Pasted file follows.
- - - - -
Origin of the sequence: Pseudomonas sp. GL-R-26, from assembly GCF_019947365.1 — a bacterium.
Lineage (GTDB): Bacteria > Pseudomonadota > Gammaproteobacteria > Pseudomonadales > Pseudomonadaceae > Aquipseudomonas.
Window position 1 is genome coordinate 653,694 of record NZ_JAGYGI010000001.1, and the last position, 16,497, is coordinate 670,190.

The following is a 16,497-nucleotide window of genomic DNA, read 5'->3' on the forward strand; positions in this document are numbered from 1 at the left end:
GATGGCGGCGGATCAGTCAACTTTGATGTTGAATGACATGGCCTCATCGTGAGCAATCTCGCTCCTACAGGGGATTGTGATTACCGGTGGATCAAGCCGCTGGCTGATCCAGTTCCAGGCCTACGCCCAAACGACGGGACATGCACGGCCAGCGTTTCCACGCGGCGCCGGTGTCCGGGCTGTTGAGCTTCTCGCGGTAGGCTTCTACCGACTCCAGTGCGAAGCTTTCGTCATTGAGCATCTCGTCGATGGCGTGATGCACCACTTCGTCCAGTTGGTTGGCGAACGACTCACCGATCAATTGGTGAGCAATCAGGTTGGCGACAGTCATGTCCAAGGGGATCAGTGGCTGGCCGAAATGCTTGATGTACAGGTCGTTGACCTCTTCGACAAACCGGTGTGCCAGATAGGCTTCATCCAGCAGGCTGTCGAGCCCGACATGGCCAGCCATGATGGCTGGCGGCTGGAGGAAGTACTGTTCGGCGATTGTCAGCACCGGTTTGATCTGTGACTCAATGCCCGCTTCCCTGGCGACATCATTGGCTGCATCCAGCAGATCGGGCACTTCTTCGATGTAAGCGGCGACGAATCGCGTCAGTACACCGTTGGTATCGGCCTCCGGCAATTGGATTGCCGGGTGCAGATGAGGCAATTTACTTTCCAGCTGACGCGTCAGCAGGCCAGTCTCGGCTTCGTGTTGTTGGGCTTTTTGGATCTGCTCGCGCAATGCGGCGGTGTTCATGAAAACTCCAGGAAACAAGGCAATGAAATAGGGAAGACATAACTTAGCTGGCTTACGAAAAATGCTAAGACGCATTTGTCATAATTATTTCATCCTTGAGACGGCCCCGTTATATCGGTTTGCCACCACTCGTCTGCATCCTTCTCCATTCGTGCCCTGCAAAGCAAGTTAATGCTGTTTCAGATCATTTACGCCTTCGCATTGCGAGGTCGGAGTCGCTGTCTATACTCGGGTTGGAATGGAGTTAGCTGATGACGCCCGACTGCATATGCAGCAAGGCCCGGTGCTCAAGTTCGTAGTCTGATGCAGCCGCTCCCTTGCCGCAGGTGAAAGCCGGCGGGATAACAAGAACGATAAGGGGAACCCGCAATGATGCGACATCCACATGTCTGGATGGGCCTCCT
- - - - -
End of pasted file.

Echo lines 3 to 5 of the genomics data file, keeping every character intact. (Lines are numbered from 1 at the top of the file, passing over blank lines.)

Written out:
Window position 1 is genome coordinate 653,694 of record NZ_JAGYGI010000001.1, and the last position, 16,497, is coordinate 670,190.

The following is a 16,497-nucleotide window of genomic DNA, read 5'->3' on the forward strand; positions in this document are numbered from 1 at the left end:
GATGGCGGCGGATCAGTCAACTTTGATGTTGAATGACATGGCCTCATCGTGAGCAATCTCGCTCCTACAGGGGATTGTGATTACCGGTGGATCAAGCCGCTGGCTGATCCAGTTCCAGGCCTACGCCCAAACGACGGGACATGCACGGCCAGCGTTTCCACGCGGCGCCGGTGTCCGGGCTGTTGAGCTTCTCGCGGTAGGCTTCTACCGACTCCAGTGCGAAGCTTTCGTCATTGAGCATCTCGTCGATGGCGTGATGCACCACTTCGTCCAGTTGGTTGGCGAACGACTCACCGATCAATTGGTGAGCAATCAGGTTGGCGACAGTCATGTCCAAGGGGATCAGTGGCTGGCCGAAATGCTTGATGTACAGGTCGTTGACCTCTTCGACAAACCGGTGTGCCAGATAGGCTTCATCCAGCAGGCTGTCGAGCCCGACATGGCCAGCCATGATGGCTGGCGGCTGGAGGAAGTACTGTTCGGCGATTGTCAGCACCGGTTTGATCTGTGACTCAATGCCCGCTTCCCTGGCGACATCATTGGCTGCATCCAGCAGATCGGGCACTTCTTCGATGTAAGCGGCGACGAATCGCGTCAGTACACCGTTGGTATCGGCCTCCGGCAATTGGATTGCCGGGTGCAGATGAGGCAATTTACTTTCCAGCTGACGCGTCAGCAGGCCAGTCTCGGCTTCGTGTTGTTGGGCTTTTTGGATCTGCTCGCGCAATGCGGCGGTGTTCATGAAAACTCCAGGAAACAAGGCAATGAAATAGGGAAGACATAACTTAGCTGGCTTACGAAAAATGCTAAGACGCATTTGTCATAATTATTTCATCCTTGAGACGGCCCCGTTATATCGGTTTGCCACCACTCGTCTGCATCCTTCTCCATTCGTGCCCTGCAAAGCAAGTTAATGCTGTTTCAGATCATTTACGCCTTCGCATTGCGAGGTCGGAGTCGCTGTCTATACTCGGGTTGGAATGGAGTTAGCTGATGACGCCCGACTGCATATGCAGCAAGGCCCGGTGCTCAAGTTCGTAGTCTGATGCAGCCGCTCCCTTGCCGCAGGTGAAAGCCGGCGGGATAACAAGAACGATAAGGGGAACCCGCAATGATGCGACATCCACATGTCTGGATGGGCCTCCT